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Tense workplaces breeding aggression

If that performance evaluation you had recently left you angry enough to call your boss an unkind name or two behind his back, you're not alone.

Workplace aggression against supervisors is on the rise, said Deanna Geddes, an assistant professor of human resource administration at Temple University. Often, the spark is a poor performance appraisal, said Geddes, who completed a study on the matter.

Actual headline-grabbing violence, such as a workplace shooting, is rare. Employees are more likely to resort to indirect, but still harmful, ways of retaliation, such as spreading rumors about their supervisors or glaring at them, she said.

Ironically, human resource managers say evaluations should serve as a way to pinpoint areas for improvement. Instead, a climate of downsizing and cutbacks has prompted many companies to rely more heavily on appraisals as a way to trim payrolls of poor performers, Geddes said.

"People are being held to higher standards than ever before," she said. That means more negative evaluations.

"Managers are having to tell it like it is. They don't have the luxury of letting marginals slide by."

In other words, she said, "Today, people are more likely to be appraised _ and eliminated."

That harsh reality has triggeredangry reactions from employees hot under the collar and desperate to hang on to their jobs, Geddes said.

Out of 151 Philadelphia-area managers surveyed, 98 percent reported some type of aggression in response to negative feedback, she found in a study co-authored with Robert A. Baron, a professor at Rensselaer Polytechnic Institute.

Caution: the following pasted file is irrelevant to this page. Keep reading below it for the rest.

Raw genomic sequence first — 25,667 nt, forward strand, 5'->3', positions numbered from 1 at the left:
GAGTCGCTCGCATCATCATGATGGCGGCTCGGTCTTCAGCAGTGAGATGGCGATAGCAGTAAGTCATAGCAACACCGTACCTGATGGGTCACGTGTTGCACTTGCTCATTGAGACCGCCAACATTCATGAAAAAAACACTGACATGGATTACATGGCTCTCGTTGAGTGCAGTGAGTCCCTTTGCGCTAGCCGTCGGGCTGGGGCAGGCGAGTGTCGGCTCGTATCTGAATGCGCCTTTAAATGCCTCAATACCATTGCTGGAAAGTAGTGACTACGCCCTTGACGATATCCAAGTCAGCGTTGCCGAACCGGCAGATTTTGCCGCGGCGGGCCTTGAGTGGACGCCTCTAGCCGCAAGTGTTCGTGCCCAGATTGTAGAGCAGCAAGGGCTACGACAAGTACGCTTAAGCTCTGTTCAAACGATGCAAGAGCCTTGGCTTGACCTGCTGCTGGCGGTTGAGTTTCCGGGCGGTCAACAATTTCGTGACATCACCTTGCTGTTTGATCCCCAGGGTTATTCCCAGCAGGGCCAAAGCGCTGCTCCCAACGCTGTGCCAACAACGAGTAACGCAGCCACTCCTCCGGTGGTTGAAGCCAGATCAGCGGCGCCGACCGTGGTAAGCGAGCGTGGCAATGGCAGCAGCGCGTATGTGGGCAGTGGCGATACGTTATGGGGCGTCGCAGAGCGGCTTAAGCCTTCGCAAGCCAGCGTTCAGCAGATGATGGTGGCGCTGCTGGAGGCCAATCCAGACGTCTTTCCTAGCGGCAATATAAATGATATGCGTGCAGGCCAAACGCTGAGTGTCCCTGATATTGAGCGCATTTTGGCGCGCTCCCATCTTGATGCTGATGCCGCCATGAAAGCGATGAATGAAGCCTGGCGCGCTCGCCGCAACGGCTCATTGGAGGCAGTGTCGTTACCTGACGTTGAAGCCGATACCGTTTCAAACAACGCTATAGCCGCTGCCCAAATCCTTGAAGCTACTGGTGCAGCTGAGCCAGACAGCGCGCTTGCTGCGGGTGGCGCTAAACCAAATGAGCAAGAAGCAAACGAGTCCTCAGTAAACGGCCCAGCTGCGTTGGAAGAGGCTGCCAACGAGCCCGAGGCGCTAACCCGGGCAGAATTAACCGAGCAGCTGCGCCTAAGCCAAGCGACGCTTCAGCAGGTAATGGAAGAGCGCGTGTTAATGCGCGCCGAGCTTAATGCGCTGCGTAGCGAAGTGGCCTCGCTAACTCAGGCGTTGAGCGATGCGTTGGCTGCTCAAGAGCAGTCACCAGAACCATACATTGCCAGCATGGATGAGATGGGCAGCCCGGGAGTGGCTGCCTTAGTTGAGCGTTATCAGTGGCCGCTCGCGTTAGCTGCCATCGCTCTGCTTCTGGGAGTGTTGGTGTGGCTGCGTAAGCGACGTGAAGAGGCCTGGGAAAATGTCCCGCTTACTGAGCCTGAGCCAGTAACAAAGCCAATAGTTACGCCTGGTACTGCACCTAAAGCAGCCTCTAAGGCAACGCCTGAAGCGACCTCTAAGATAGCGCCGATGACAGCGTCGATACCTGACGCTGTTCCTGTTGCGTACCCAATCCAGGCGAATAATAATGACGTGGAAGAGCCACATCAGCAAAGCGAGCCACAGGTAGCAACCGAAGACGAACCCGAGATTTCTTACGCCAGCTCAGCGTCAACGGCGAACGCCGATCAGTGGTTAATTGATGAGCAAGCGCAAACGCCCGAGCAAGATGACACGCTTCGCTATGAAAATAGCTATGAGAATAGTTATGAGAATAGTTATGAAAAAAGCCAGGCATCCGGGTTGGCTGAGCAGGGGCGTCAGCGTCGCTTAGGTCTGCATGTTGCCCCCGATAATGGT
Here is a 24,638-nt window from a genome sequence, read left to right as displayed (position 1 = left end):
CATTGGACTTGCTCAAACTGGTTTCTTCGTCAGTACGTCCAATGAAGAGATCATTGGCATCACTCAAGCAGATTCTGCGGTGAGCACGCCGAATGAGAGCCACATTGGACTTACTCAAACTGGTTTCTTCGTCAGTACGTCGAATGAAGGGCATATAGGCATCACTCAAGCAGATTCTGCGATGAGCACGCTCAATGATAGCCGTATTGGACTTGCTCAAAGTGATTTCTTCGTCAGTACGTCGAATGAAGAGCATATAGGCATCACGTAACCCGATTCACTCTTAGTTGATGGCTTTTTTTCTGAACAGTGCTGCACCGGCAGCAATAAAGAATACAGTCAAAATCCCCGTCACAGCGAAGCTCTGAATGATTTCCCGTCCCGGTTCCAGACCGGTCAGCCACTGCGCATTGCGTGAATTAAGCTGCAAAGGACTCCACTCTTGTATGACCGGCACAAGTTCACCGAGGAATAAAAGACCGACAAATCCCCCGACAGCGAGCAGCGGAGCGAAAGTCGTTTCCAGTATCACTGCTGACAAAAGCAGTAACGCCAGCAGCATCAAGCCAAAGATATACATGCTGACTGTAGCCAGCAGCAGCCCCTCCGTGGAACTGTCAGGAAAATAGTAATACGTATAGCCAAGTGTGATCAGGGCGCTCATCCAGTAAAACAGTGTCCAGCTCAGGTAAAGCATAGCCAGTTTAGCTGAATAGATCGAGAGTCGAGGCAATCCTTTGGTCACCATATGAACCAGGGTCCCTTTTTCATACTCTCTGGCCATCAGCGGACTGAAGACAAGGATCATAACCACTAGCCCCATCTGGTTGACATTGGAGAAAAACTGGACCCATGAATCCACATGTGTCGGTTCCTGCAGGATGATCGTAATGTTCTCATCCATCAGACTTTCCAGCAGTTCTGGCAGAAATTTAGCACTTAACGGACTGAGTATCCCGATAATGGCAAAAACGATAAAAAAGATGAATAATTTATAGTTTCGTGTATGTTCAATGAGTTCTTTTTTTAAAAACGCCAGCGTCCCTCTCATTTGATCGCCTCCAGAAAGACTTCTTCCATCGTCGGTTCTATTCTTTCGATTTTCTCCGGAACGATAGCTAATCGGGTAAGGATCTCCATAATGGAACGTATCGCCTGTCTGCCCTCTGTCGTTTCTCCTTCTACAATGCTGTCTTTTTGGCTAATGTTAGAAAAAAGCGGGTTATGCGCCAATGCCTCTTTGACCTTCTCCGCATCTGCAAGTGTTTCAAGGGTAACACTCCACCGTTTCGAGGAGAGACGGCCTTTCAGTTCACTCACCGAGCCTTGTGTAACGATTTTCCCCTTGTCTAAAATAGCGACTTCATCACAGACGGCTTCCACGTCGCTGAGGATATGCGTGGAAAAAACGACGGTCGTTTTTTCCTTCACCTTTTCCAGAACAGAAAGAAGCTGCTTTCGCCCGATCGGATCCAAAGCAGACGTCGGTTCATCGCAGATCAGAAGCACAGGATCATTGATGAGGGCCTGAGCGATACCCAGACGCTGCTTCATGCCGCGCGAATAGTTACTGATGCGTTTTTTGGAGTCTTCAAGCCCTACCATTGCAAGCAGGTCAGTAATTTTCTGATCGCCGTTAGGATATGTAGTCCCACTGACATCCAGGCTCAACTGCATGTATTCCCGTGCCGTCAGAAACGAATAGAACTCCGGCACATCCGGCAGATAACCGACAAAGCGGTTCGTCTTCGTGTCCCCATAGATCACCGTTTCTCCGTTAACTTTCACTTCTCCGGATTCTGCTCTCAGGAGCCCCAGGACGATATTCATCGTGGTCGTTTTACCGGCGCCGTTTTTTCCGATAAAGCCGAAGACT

The behavior ranged from the silent treatment toward the boss to absenteeism or stalking. More than two-thirds of the aggressive behavior involved verbal responses (yelling, rumormongering) rather than physical ones (pushing, refusing to perform assignments).

To be fair, managers themselves often stoke bad feelings by the way they deliver bad news.

"Performance appraisals should be part of everyday life at a company," said Barry Lawrence, spokesman for the Society for Human Resource Management in Alexandria, Va. "If you're doing performance appraisals all the time . . . it shouldn't come as a shock when you say, "Your performance is poor.' You should be giving this feedback all along."

Most companies' appraisal systems are "in serious need of dusting off and revamping," Lawrence said.

All of which leads to frustrated employees, especially when 70 percent consider themselves above-average performers.

"Most people are working so hard these days _ they've never worked harder _ and then to get in any way a negative appraisal seems so unjust," Geddes said.

The employee's response becomes fraught with emotion _ and aggression, she said.

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